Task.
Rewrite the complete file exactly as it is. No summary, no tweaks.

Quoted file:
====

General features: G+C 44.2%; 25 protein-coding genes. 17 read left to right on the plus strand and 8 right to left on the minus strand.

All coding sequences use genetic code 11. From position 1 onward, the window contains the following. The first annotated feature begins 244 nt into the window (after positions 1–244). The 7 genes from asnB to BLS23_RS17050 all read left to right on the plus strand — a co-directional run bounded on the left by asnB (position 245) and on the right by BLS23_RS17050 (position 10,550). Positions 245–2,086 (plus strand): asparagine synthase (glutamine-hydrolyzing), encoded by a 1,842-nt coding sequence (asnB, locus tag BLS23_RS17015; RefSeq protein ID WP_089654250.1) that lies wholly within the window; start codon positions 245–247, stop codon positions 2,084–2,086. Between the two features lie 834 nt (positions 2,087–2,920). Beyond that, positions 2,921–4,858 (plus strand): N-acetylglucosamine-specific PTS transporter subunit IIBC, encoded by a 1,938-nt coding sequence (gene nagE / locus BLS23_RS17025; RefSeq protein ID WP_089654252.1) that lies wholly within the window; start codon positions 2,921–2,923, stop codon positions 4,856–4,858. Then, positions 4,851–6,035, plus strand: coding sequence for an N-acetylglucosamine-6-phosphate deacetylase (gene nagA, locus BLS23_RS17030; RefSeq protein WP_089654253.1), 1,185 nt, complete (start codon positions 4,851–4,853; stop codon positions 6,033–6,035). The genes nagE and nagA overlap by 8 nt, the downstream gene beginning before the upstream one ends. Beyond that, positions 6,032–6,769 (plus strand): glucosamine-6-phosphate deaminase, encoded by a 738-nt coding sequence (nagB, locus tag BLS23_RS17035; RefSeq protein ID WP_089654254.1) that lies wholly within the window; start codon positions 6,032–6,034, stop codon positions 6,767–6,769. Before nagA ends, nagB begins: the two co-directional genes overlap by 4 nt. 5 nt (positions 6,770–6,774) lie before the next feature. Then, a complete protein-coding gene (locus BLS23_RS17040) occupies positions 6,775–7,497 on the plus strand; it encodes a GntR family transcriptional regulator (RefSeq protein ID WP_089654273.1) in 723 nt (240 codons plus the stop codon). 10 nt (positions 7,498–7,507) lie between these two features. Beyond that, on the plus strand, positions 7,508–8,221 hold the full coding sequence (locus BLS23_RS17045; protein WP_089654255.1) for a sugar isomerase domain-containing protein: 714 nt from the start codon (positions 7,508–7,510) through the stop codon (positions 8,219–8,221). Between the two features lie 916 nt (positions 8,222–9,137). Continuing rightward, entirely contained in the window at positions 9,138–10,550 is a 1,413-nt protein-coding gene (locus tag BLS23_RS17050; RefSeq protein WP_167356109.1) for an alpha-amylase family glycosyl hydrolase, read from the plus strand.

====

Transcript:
General features: G+C 44.2%; 25 protein-coding genes. 17 read left to right on the plus strand and 8 right to left on the minus strand.

All coding sequences use genetic code 11. From position 1 onward, the window contains the following. The first annotated feature begins 244 nt into the window (after positions 1–244). The 7 genes from asnB to BLS23_RS17050 all read left to right on the plus strand — a co-directional run bounded on the left by asnB (position 245) and on the right by BLS23_RS17050 (position 10,550). Positions 245–2,086 (plus strand): asparagine synthase (glutamine-hydrolyzing), encoded by a 1,842-nt coding sequence (asnB, locus tag BLS23_RS17015; RefSeq protein ID WP_089654250.1) that lies wholly within the window; start codon positions 245–247, stop codon positions 2,084–2,086. Between the two features lie 834 nt (positions 2,087–2,920). Beyond that, positions 2,921–4,858 (plus strand): N-acetylglucosamine-specific PTS transporter subunit IIBC, encoded by a 1,938-nt coding sequence (gene nagE / locus BLS23_RS17025; RefSeq protein ID WP_089654252.1) that lies wholly within the window; start codon positions 2,921–2,923, stop codon positions 4,856–4,858. Then, positions 4,851–6,035, plus strand: coding sequence for an N-acetylglucosamine-6-phosphate deacetylase (gene nagA, locus BLS23_RS17030; RefSeq protein WP_089654253.1), 1,185 nt, complete (start codon positions 4,851–4,853; stop codon positions 6,033–6,035). The genes nagE and nagA overlap by 8 nt, the downstream gene beginning before the upstream one ends. Beyond that, positions 6,032–6,769 (plus strand): glucosamine-6-phosphate deaminase, encoded by a 738-nt coding sequence (nagB, locus tag BLS23_RS17035; RefSeq protein ID WP_089654254.1) that lies wholly within the window; start codon positions 6,032–6,034, stop codon positions 6,767–6,769. Before nagA ends, nagB begins: the two co-directional genes overlap by 4 nt. 5 nt (positions 6,770–6,774) lie before the next feature. Then, a complete protein-coding gene (locus BLS23_RS17040) occupies positions 6,775–7,497 on the plus strand; it encodes a GntR family transcriptional regulator (RefSeq protein ID WP_089654273.1) in 723 nt (240 codons plus the stop codon). 10 nt (positions 7,498–7,507) lie between these two features. Beyond that, on the plus strand, positions 7,508–8,221 hold the full coding sequence (locus BLS23_RS17045; protein WP_089654255.1) for a sugar isomerase domain-containing protein: 714 nt from the start codon (positions 7,508–7,510) through the stop codon (positions 8,219–8,221). Between the two features lie 916 nt (positions 8,222–9,137). Continuing rightward, entirely contained in the window at positions 9,138–10,550 is a 1,413-nt protein-coding gene (locus tag BLS23_RS17050; RefSeq protein WP_167356109.1) for an alpha-amylase family glycosyl hydrolase, read from the plus strand.